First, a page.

I kayaked the Nile! I went with a group of 5 other PCVs to Jinja where we had 3 Ugandan trainers who taught us how to Kayak. We learned how to release ourselves from the kayaks if we flipped over and they also taught us different ways to flip back over if we went upside down. If you’ve never kayaked before, the idea of flipping over and being trapped underwater absolutely terrified me! I was so nervous I would get stuck and then drown. They teach you how to get out of the kayak if this happens, but when you’re actually upside down and under water it’s difficult to remember how to flip yourself back over. I was definitely the worst one in the group but I had a blast. They took us down the river, which was super easy. Paddling back upstream against the current…not so easy. It took forever! And the stream kept pushing everyone back to where we started. They had to take us one at a time to make sure we actually made it back to the other side. It was physically exhausting and I wanted to give up so many times, but I did it. We all did it and it was an amazing feeling. I kayaked on the NILE! How cool is that?
I went to the post office earlier this week and had a padded envelope from Leah, the teacher whose kindergarten class I student taught with. Inside were handwritten birthday cards from all my kids! It was the best thing ever to see how much their writing has progressed since the beginning of the school year. Those cards mean so much to me and they are hanging on the wall in my hallway right now…every single one of them! Thank you Leah, for the birthday cards, you have no idea what that meant to me!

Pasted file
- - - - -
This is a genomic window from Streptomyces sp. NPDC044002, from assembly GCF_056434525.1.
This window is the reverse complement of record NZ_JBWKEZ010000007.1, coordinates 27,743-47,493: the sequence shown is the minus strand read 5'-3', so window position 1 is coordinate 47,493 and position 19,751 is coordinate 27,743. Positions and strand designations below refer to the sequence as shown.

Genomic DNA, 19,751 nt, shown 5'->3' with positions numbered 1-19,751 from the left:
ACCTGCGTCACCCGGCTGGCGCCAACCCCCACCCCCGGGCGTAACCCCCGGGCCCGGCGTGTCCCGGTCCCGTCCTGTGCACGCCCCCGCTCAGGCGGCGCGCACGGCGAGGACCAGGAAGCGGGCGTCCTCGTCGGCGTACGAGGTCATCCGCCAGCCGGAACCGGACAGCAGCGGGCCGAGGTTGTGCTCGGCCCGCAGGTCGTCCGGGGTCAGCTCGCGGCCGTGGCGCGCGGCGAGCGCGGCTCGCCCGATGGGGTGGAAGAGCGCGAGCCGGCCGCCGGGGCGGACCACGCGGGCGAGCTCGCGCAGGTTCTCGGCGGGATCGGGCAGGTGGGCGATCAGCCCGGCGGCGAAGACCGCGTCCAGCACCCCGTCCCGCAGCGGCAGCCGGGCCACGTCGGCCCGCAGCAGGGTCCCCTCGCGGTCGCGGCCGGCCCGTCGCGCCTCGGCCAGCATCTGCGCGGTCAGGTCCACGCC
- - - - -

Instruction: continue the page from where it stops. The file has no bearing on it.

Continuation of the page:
Bodas are common forms of transportation in Uganda. They are basically motorcycle taxis. The drivers are usually certifiably insane and they drive way to fast down windy, unpaved, dirt roads. Needless to say, they are dangerous and the boda drivers are extremely rude. I was walking into town the other night to get meat for Buzi. Buzi was on the other side of the road in the grass and as he went to cross the street a speeding boda man hit him. My dog was hit by a motorcycle! He's ok, the front tire just skimmed his face (I know that sounds awful, but it could have been much much worse). The worst part was that the driver didn't even slow down, the whole thing didn't even phase him.
I know this post was super long but there was so much I wanted to say. Hope you guys enjoy it and thank you so much for taking the time to read! Happy Fathers' Day, Dad! Happy early birthday, Angie and Sebastian! Happy belated Kadi and Sarah! Hope you guys are doing well!